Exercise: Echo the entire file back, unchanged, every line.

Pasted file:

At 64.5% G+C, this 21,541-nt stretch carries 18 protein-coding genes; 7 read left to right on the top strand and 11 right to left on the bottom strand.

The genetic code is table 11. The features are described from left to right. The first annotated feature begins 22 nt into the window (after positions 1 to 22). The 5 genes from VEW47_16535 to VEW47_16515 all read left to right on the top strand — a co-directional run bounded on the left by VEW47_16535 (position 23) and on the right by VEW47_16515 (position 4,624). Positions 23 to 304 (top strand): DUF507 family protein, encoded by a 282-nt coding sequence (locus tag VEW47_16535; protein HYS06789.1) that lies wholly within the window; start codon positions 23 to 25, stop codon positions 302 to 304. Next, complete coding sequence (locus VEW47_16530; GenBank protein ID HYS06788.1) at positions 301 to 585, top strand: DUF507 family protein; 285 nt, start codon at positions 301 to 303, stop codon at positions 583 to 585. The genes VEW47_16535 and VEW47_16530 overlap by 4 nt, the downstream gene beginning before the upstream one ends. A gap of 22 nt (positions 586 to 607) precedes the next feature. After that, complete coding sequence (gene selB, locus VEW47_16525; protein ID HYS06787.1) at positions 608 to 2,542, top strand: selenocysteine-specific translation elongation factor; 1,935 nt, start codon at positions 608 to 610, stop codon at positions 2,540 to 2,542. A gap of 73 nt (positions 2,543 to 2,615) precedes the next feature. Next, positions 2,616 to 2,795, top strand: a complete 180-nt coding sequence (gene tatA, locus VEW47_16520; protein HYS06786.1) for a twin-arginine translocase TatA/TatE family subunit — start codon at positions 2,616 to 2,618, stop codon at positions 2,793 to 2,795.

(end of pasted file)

At 64.5% G+C, this 21,541-nt stretch carries 18 protein-coding genes; 7 read left to right on the top strand and 11 right to left on the bottom strand.

The genetic code is table 11. The features are described from left to right. The first annotated feature begins 22 nt into the window (after positions 1 to 22). The 5 genes from VEW47_16535 to VEW47_16515 all read left to right on the top strand — a co-directional run bounded on the left by VEW47_16535 (position 23) and on the right by VEW47_16515 (position 4,624). Positions 23 to 304 (top strand): DUF507 family protein, encoded by a 282-nt coding sequence (locus tag VEW47_16535; protein HYS06789.1) that lies wholly within the window; start codon positions 23 to 25, stop codon positions 302 to 304. Next, complete coding sequence (locus VEW47_16530; GenBank protein ID HYS06788.1) at positions 301 to 585, top strand: DUF507 family protein; 285 nt, start codon at positions 301 to 303, stop codon at positions 583 to 585. The genes VEW47_16535 and VEW47_16530 overlap by 4 nt, the downstream gene beginning before the upstream one ends. A gap of 22 nt (positions 586 to 607) precedes the next feature. After that, complete coding sequence (gene selB, locus VEW47_16525; protein ID HYS06787.1) at positions 608 to 2,542, top strand: selenocysteine-specific translation elongation factor; 1,935 nt, start codon at positions 608 to 610, stop codon at positions 2,540 to 2,542. A gap of 73 nt (positions 2,543 to 2,615) precedes the next feature. Next, positions 2,616 to 2,795, top strand: a complete 180-nt coding sequence (gene tatA, locus VEW47_16520; protein HYS06786.1) for a twin-arginine translocase TatA/TatE family subunit — start codon at positions 2,616 to 2,618, stop codon at positions 2,793 to 2,795.